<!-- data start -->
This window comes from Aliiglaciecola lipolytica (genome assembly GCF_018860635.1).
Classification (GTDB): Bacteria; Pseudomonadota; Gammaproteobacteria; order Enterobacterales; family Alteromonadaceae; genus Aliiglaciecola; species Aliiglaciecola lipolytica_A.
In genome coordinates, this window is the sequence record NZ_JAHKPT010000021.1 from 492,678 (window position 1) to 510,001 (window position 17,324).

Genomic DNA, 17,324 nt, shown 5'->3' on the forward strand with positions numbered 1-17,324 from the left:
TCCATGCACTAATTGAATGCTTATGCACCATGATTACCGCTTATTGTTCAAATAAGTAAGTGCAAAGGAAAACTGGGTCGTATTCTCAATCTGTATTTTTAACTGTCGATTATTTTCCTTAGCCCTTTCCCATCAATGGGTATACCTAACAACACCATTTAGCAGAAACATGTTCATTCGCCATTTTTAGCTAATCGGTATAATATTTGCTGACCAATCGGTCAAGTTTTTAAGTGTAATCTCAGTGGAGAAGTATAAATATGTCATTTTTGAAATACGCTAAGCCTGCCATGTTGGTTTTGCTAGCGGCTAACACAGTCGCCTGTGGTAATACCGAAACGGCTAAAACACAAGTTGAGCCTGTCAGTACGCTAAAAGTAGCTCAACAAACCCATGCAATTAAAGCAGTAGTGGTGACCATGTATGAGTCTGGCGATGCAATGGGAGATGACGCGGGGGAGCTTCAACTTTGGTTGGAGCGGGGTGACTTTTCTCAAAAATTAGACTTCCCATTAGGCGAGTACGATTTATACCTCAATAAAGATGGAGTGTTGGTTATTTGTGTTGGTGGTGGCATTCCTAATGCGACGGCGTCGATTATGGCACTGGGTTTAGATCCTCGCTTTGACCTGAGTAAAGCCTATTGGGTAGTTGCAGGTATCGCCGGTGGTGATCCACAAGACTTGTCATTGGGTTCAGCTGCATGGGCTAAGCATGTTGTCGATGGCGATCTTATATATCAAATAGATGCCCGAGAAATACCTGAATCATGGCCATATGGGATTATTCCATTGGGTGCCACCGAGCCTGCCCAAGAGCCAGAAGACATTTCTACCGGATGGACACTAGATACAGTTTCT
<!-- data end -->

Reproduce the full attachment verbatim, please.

This window comes from Aliiglaciecola lipolytica (genome assembly GCF_018860635.1).
Classification (GTDB): Bacteria; Pseudomonadota; Gammaproteobacteria; order Enterobacterales; family Alteromonadaceae; genus Aliiglaciecola; species Aliiglaciecola lipolytica_A.
In genome coordinates, this window is the sequence record NZ_JAHKPT010000021.1 from 492,678 (window position 1) to 510,001 (window position 17,324).

Genomic DNA, 17,324 nt, shown 5'->3' on the forward strand with positions numbered 1-17,324 from the left:
TCCATGCACTAATTGAATGCTTATGCACCATGATTACCGCTTATTGTTCAAATAAGTAAGTGCAAAGGAAAACTGGGTCGTATTCTCAATCTGTATTTTTAACTGTCGATTATTTTCCTTAGCCCTTTCCCATCAATGGGTATACCTAACAACACCATTTAGCAGAAACATGTTCATTCGCCATTTTTAGCTAATCGGTATAATATTTGCTGACCAATCGGTCAAGTTTTTAAGTGTAATCTCAGTGGAGAAGTATAAATATGTCATTTTTGAAATACGCTAAGCCTGCCATGTTGGTTTTGCTAGCGGCTAACACAGTCGCCTGTGGTAATACCGAAACGGCTAAAACACAAGTTGAGCCTGTCAGTACGCTAAAAGTAGCTCAACAAACCCATGCAATTAAAGCAGTAGTGGTGACCATGTATGAGTCTGGCGATGCAATGGGAGATGACGCGGGGGAGCTTCAACTTTGGTTGGAGCGGGGTGACTTTTCTCAAAAATTAGACTTCCCATTAGGCGAGTACGATTTATACCTCAATAAAGATGGAGTGTTGGTTATTTGTGTTGGTGGTGGCATTCCTAATGCGACGGCGTCGATTATGGCACTGGGTTTAGATCCTCGCTTTGACCTGAGTAAAGCCTATTGGGTAGTTGCAGGTATCGCCGGTGGTGATCCACAAGACTTGTCATTGGGTTCAGCTGCATGGGCTAAGCATGTTGTCGATGGCGATCTTATATATCAAATAGATGCCCGAGAAATACCTGAATCATGGCCATATGGGATTATTCCATTGGGTGCCACCGAGCCTGCCCAAGAGCCAGAAGACATTTCTACCGGATGGACACTAGATACAGTTTCT